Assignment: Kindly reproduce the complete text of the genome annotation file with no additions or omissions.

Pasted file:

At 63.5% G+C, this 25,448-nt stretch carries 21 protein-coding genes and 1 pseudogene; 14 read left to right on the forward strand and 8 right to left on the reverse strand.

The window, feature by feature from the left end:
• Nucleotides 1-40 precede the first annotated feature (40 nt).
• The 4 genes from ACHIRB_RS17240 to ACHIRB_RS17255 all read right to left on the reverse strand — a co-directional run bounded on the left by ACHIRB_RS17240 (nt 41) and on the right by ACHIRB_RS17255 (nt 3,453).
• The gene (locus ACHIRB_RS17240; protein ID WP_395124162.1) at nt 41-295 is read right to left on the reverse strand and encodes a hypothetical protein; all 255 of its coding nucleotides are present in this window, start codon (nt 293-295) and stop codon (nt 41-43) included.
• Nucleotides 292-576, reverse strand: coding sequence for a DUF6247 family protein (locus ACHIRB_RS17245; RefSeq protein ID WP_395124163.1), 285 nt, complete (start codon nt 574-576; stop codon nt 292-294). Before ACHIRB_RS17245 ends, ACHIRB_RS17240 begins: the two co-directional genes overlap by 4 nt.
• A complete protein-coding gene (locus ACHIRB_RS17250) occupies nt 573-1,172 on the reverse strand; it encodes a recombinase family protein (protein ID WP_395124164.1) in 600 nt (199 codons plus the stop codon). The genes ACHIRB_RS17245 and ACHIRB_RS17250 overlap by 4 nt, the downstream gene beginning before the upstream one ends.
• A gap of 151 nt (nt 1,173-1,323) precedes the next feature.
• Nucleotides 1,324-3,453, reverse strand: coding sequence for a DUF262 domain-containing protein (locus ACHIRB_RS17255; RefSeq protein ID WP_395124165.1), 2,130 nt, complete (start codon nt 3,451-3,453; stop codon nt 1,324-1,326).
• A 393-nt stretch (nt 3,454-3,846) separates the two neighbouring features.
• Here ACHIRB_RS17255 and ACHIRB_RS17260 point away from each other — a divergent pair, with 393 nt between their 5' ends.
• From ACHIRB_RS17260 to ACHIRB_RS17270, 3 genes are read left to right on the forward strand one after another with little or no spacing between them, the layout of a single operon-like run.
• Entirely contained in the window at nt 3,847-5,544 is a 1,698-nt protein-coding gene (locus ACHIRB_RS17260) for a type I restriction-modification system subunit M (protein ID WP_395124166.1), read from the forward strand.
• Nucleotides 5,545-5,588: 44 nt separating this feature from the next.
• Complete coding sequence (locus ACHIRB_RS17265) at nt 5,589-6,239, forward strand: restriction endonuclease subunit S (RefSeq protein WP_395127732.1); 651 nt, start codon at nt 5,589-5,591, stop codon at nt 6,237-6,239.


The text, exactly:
At 63.5% G+C, this 25,448-nt stretch carries 21 protein-coding genes and 1 pseudogene; 14 read left to right on the forward strand and 8 right to left on the reverse strand.

The window, feature by feature from the left end:
• Nucleotides 1-40 precede the first annotated feature (40 nt).
• The 4 genes from ACHIRB_RS17240 to ACHIRB_RS17255 all read right to left on the reverse strand — a co-directional run bounded on the left by ACHIRB_RS17240 (nt 41) and on the right by ACHIRB_RS17255 (nt 3,453).
• The gene (locus ACHIRB_RS17240; protein ID WP_395124162.1) at nt 41-295 is read right to left on the reverse strand and encodes a hypothetical protein; all 255 of its coding nucleotides are present in this window, start codon (nt 293-295) and stop codon (nt 41-43) included.
• Nucleotides 292-576, reverse strand: coding sequence for a DUF6247 family protein (locus ACHIRB_RS17245; RefSeq protein ID WP_395124163.1), 285 nt, complete (start codon nt 574-576; stop codon nt 292-294). Before ACHIRB_RS17245 ends, ACHIRB_RS17240 begins: the two co-directional genes overlap by 4 nt.
• A complete protein-coding gene (locus ACHIRB_RS17250) occupies nt 573-1,172 on the reverse strand; it encodes a recombinase family protein (protein ID WP_395124164.1) in 600 nt (199 codons plus the stop codon). The genes ACHIRB_RS17245 and ACHIRB_RS17250 overlap by 4 nt, the downstream gene beginning before the upstream one ends.
• A gap of 151 nt (nt 1,173-1,323) precedes the next feature.
• Nucleotides 1,324-3,453, reverse strand: coding sequence for a DUF262 domain-containing protein (locus ACHIRB_RS17255; RefSeq protein ID WP_395124165.1), 2,130 nt, complete (start codon nt 3,451-3,453; stop codon nt 1,324-1,326).
• A 393-nt stretch (nt 3,454-3,846) separates the two neighbouring features.
• Here ACHIRB_RS17255 and ACHIRB_RS17260 point away from each other — a divergent pair, with 393 nt between their 5' ends.
• From ACHIRB_RS17260 to ACHIRB_RS17270, 3 genes are read left to right on the forward strand one after another with little or no spacing between them, the layout of a single operon-like run.
• Entirely contained in the window at nt 3,847-5,544 is a 1,698-nt protein-coding gene (locus ACHIRB_RS17260) for a type I restriction-modification system subunit M (protein ID WP_395124166.1), read from the forward strand.
• Nucleotides 5,545-5,588: 44 nt separating this feature from the next.
• Complete coding sequence (locus ACHIRB_RS17265) at nt 5,589-6,239, forward strand: restriction endonuclease subunit S (RefSeq protein WP_395127732.1); 651 nt, start codon at nt 5,589-5,591, stop codon at nt 6,237-6,239.